Student volunteer at the Buckeye PAL work station, Buckeye PAL is a nonemergency support line. Credit: Courtesy of Carmen Greiner

Carmen Greiner and Emily Kearney were disappointed in the state of mental health resources on campus during their second year of college. They didn’t let that frustration go to waste. 

Greiner, now a fourth-year in English, and Kearney, now a fourth-year in neuroscience, created Buckeye Peer Access Line, known as Buckeye PAL, a nonemergency talk line to provide students with a space for engaging in brief conversations to gain support and learn about campus resources.

“It was really difficult to see people at Ohio State struggling and to know that we are such a prestigious university in so many other aspects, but it was frustrating to see us lacking in mental health resources,” Greiner said.

Buckeye PAL, which launched in September, is run by Ohio State student volunteers who give peer-to-peer assistance on weeknights, Greiner and Kearney said.

Students who call Buckeye PAL can discuss topics such as adjusting to college, balancing stress, managing relationships and navigating personal and social identities, according to the Student Wellness Center’s website.

As they were looking for solutions, Kearney said her mom told her about a student access line she had while attending University at Albany – State University of New York.

Greiner and Kearney said that while doing research, they learned students are more comfortable speaking with other students when compared with professionals.

Kearney said she checked out peer access lines at other universities. With the help of Greiner, she said they emailed the information to Javaune Adams-Gaston, former co-chair of the university’s Suicide and Mental Health Task Force and senior vice president of student life.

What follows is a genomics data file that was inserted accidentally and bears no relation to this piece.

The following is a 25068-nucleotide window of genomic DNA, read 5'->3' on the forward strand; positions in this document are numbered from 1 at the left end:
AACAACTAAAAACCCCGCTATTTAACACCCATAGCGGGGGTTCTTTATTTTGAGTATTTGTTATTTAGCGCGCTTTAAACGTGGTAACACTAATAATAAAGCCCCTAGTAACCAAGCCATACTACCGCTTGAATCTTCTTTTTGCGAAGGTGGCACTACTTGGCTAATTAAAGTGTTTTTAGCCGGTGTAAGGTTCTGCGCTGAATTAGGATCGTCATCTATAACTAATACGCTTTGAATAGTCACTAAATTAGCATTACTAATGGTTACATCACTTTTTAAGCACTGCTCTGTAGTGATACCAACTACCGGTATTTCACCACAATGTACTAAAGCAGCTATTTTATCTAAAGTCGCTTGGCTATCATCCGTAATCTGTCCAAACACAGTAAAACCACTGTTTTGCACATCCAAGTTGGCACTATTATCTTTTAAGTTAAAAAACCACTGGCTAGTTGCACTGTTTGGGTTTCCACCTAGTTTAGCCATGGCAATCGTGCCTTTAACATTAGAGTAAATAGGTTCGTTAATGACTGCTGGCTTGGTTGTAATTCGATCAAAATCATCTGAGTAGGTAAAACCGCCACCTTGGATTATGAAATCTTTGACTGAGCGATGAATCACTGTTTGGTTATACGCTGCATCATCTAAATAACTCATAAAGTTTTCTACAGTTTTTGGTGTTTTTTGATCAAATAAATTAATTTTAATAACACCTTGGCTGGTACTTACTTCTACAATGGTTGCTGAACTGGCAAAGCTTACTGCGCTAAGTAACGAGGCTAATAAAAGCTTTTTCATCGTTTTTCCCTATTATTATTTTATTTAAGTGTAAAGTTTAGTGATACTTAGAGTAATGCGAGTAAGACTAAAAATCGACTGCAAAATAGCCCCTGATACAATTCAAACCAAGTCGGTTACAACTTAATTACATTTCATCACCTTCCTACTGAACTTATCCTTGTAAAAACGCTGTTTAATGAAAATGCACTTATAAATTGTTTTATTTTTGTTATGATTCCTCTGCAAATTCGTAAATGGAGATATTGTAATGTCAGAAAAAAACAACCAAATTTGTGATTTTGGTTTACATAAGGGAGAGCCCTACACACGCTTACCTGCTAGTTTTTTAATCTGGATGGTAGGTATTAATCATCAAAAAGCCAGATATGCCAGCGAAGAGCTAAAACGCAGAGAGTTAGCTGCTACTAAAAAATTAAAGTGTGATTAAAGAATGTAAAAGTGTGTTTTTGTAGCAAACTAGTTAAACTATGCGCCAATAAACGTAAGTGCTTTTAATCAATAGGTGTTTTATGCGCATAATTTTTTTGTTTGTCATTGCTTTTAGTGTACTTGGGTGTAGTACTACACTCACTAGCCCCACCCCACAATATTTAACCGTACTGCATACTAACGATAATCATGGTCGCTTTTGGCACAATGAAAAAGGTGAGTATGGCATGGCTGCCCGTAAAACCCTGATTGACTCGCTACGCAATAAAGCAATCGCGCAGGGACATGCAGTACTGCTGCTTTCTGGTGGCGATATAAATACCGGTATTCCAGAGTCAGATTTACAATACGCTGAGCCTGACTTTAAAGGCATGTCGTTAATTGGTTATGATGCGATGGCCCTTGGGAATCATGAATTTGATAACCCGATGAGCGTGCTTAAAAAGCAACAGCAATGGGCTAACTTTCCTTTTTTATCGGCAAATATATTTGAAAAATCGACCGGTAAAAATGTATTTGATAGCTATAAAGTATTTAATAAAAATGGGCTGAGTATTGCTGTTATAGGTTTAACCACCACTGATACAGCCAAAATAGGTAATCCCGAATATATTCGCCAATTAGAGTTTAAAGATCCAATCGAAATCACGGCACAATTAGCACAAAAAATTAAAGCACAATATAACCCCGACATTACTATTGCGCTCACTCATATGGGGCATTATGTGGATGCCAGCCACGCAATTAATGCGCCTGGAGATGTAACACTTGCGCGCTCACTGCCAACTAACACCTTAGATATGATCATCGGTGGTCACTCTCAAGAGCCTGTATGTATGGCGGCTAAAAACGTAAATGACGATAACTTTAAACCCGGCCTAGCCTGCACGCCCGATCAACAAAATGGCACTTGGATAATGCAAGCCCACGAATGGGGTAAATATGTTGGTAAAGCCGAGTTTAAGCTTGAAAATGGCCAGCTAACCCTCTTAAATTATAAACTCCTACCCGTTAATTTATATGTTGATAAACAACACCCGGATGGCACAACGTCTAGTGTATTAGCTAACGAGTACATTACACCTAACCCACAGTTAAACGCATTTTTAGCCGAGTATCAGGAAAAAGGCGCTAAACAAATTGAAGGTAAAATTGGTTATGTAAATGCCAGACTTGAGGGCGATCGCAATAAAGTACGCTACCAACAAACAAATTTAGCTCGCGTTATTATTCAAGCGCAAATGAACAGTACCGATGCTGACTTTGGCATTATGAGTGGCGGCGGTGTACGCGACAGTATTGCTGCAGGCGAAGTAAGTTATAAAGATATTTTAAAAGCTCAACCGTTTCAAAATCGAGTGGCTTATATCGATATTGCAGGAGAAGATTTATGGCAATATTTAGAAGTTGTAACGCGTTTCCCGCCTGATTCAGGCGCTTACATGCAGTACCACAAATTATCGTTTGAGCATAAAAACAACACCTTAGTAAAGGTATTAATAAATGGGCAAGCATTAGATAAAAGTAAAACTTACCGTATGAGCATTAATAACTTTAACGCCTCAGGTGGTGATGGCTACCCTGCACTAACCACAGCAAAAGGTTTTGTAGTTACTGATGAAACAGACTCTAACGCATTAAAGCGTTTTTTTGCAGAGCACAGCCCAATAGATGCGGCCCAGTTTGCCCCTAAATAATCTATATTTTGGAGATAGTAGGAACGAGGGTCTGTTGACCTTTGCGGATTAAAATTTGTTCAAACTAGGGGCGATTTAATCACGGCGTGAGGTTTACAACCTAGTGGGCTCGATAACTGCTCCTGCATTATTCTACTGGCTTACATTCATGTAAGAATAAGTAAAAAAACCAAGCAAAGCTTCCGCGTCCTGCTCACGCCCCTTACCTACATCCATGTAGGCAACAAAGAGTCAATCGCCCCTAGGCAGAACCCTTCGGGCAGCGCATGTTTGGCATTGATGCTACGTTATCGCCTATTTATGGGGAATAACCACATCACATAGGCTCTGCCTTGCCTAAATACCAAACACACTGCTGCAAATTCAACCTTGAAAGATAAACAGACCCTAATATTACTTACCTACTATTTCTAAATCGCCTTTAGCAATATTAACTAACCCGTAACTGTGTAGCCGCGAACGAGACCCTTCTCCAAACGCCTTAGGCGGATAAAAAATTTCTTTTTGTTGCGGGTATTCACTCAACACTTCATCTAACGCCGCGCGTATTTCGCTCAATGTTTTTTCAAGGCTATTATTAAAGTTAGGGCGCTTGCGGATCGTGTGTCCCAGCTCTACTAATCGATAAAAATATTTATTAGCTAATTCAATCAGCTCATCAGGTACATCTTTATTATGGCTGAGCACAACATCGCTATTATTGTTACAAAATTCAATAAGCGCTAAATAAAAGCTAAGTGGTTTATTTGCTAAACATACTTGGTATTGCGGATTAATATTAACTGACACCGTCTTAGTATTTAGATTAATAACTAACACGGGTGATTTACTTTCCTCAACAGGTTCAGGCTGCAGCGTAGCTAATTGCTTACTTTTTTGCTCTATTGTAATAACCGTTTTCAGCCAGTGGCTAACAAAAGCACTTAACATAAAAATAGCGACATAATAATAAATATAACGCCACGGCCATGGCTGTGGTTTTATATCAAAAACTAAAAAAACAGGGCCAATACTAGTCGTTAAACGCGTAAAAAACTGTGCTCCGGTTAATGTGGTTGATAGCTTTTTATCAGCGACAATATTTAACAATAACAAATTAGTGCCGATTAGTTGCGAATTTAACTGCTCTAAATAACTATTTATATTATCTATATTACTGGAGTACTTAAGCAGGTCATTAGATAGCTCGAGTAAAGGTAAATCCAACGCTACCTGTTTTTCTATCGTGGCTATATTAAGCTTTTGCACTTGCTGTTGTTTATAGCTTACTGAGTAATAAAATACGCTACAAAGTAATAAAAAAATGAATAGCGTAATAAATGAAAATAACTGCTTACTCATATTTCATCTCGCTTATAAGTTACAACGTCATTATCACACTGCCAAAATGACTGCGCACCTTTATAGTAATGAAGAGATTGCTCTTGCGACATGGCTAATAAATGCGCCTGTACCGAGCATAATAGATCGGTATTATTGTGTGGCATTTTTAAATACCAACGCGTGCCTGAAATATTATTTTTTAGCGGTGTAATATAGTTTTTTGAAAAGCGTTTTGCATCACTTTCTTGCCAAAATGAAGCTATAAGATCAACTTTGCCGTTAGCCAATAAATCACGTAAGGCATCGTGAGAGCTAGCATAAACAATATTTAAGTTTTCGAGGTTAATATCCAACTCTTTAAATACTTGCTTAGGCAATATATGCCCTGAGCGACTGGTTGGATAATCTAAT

“When I sent that email, I was honestly not expecting a reply, but the next day she responded and asked to set up a meeting,” Kearney said.

Greiner and Kearney said they presented their idea to the task force, and in February they began implementation with the help of Counseling and Consultation Services and the wellness center.

Greiner said they received input in the naming process from students in organizations they were involved in.

Greiner said they sent out volunteer applications in spring 2019 to several student group chats and by word of mouth, which led to 16 student volunteers willing to work two-hour shifts and attend biweekly training. Kearney said each volunteer has received training from CCS, the wellness center, the Student Advocacy Center and Title XII. 

“Knowing that there is another Buckeye on the line is super helpful for students,” Kearney said.

Greiner said Buckeye PAL is different from other resources on campus because it operates during evening hours and connects students to several resources on campus through a phone conversation.

“At Ohio State, there are thousands of resources for personal and academic life, and it’s more than any one student can know about,” Greiner said. “So, we really want to be a place where students can call and find out what resource will best help them.”

Greiner and Kearney said they released volunteer applications for spring 2020 in hopes to receive more volunteers and extend operation hours.

“As a student, I’ve had moments of anxiety and needing someone to talk to, and I didn’t have that,” Kearney said. “Especially for freshmen on campus, knowing someone is on the line, open to talking to you, I would’ve used it.”

Students can reach the Buckeye PAL access line from 8 p.m. to midnight by calling 614-514-3333 and through the website